Today I have been feeling particularly empowered by a gardening method called chop & drop. My unruly half acre is mostly that way because it is overrun with many different types of invasive vine. The front yard is mostly English ivy, the back yard is mostly vinca major (huge periwinkle). Pulling it all out is an overwhelming amount of work, but it is a task that I have set to for three springs in a row. A few days ago, however, while I was pulling up the vinca and its runners from under the leaf litter, I suddenly noticed the positive role the vine was playing: it was holding down leaves and building soil. The worms loved it. (It also blooms early in the season and attracts pollinators.)

This observation made me stop and think. I have been trying to encourage the building of new soil in an easy and natural way. The vinca is doing that for me.  What is it I really object to about it? It’s the fact that it looks messy. Thankfully, there is an easy way to fix that. All I need to do is cut down the part that sticks up above the runners and everything looks less weedy. I can drop the chopped stuff as mulch to compost in place and that helps the soil even more. 

Suddenly, tidying up my huge yard isn’t so intimidating. I can take care of a swath of vinca, trumpet vine, ash and redbud saplings, and everything else that makes my half acre so unruly in much less time with just a pair of clippers.  Once I get an old fashioned hand sickle (a land-working peasant tool, according to my husband) it will go even faster. I used to chastise myself for letting the place get so weedy, now I can praise myself for having the foresight to grow so much mulch. Permaculture for the win!

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Butterfly Season

Butterfly by ambermae
Butterfly, a photo by ambermae on Flickr.

I don’t know how it has been where you live, but here we seem to be having a banner year for butterflies.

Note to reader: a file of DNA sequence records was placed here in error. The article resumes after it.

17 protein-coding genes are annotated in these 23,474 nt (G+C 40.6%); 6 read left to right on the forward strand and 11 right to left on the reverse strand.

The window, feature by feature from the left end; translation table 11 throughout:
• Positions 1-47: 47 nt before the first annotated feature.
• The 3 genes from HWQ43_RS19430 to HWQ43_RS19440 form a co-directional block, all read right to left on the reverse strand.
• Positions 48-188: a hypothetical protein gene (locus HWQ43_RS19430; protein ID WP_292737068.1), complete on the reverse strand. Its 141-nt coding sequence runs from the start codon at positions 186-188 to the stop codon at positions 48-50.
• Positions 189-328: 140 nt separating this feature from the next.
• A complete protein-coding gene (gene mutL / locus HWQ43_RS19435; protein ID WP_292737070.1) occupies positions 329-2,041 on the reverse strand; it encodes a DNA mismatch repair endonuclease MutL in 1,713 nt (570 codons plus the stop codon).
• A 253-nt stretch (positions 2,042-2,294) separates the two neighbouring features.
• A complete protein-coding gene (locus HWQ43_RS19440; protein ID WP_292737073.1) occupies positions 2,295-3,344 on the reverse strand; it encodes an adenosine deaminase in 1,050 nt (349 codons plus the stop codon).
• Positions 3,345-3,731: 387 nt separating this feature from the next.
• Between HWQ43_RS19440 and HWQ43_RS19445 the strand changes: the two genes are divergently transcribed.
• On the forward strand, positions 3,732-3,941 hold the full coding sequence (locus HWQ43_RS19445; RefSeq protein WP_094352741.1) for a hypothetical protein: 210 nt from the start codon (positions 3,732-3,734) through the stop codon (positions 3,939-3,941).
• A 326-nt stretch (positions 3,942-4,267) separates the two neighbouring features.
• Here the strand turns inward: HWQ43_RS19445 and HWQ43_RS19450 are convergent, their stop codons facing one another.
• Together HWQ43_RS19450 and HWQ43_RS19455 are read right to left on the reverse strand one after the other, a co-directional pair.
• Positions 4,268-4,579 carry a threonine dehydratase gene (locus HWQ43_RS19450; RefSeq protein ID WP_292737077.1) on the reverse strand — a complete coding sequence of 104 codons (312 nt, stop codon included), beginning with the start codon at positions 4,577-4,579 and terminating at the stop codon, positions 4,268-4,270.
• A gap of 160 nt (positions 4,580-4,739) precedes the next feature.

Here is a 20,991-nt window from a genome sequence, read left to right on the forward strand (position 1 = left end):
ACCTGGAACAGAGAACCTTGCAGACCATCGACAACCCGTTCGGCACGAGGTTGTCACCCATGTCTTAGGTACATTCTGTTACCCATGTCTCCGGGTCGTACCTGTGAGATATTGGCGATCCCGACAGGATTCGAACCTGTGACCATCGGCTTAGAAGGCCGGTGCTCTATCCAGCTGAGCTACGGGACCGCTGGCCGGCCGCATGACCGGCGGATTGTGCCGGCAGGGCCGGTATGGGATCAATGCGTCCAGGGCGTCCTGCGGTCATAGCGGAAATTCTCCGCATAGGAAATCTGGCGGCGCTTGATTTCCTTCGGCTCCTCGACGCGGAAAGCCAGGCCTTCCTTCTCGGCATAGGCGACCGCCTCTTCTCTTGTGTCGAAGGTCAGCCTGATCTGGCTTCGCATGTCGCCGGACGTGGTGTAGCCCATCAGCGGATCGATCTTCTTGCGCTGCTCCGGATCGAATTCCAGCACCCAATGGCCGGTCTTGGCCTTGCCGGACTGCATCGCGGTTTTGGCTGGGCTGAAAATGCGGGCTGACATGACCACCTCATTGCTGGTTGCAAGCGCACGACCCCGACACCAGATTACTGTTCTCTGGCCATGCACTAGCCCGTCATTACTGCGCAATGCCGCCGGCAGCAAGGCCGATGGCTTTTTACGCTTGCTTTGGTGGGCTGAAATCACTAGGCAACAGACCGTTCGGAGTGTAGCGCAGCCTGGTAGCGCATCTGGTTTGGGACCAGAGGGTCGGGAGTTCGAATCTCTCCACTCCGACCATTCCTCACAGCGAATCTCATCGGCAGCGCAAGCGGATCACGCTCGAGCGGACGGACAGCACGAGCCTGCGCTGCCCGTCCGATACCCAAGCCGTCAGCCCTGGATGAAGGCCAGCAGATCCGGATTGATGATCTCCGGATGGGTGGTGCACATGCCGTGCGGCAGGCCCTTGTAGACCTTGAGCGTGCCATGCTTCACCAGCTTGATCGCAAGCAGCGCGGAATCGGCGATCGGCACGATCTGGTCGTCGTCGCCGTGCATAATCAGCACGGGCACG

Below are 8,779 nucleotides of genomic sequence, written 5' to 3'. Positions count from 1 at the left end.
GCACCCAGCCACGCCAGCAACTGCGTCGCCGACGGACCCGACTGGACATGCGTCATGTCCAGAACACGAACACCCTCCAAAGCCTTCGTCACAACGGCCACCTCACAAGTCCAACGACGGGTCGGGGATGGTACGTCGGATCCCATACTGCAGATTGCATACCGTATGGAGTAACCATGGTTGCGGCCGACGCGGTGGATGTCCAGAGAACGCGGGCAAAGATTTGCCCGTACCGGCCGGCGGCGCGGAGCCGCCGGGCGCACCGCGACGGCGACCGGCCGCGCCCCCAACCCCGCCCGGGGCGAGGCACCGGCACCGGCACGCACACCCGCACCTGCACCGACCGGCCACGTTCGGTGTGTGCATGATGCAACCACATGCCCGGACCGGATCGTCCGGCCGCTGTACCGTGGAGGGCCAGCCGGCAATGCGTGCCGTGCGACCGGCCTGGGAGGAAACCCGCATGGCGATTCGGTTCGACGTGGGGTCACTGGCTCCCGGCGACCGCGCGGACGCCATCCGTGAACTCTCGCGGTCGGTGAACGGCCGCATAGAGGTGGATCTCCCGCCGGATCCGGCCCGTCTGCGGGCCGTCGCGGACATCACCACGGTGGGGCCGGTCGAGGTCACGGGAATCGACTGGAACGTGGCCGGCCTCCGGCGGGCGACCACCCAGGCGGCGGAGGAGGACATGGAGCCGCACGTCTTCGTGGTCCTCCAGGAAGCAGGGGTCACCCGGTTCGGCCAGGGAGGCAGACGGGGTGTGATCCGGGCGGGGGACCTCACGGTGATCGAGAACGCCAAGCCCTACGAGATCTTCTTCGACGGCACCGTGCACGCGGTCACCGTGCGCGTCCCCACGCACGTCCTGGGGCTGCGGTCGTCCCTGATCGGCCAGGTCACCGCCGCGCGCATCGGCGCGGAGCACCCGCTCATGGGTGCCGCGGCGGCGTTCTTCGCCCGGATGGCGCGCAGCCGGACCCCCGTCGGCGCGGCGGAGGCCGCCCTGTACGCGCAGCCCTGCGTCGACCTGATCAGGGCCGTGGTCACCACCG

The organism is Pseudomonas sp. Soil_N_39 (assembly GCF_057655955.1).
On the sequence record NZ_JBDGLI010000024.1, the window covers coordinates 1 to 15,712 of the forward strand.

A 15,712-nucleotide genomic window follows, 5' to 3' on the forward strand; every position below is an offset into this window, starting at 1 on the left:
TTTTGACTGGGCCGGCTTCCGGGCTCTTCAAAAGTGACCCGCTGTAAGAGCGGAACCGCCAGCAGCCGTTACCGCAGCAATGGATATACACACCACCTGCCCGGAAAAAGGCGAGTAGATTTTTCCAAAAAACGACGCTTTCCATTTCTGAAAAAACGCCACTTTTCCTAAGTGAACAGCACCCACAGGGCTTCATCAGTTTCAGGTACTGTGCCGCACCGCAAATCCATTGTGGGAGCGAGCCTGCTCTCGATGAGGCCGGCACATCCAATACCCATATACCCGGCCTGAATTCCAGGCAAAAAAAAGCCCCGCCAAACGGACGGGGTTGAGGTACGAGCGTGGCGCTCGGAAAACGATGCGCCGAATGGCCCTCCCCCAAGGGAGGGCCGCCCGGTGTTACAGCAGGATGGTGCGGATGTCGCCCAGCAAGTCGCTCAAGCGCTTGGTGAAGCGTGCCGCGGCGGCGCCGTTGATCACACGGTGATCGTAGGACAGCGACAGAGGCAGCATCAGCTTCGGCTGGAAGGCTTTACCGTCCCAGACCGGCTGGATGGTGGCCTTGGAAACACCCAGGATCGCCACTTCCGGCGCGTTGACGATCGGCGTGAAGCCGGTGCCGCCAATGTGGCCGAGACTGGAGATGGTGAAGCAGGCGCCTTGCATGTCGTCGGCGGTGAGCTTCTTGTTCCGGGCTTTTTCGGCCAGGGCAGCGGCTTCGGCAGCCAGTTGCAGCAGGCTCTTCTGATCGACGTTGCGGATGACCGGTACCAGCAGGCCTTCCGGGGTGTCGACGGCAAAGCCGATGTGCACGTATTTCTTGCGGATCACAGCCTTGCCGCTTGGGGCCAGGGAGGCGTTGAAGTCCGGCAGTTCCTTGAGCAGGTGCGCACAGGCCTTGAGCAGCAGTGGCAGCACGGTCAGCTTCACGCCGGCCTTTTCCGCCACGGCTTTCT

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Spring Garden Tour

Most of my yard is taken over with noxious weeds and horribly invasive vines, but there are a few gems here and there.

In the backyard, this unruly camellia bush keeps producing lovely white flowers. We need to free it from the tree overgrowth around it and prune some of the longer branches after it stops flowering:

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In the wild area by the road we have some pretty wildflowers like this Lyreleaf Sage (Salvia lyrata):

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This unknown red flower (it’s called sweet william!):

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And this stand of daisies:

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Along the treeline in the front yard there is a lush carpet of wild strawberries:

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Around the side of the house I cleared out a bunch of weeds (including small saplings) to find a rosebush with its first small bloom:

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And a peony with its first bud:

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I’m clearing out some weedy beds to prepare gardens for herbs and vegetables but it is slow going. Hopefully I’ll have something to show you in the summer.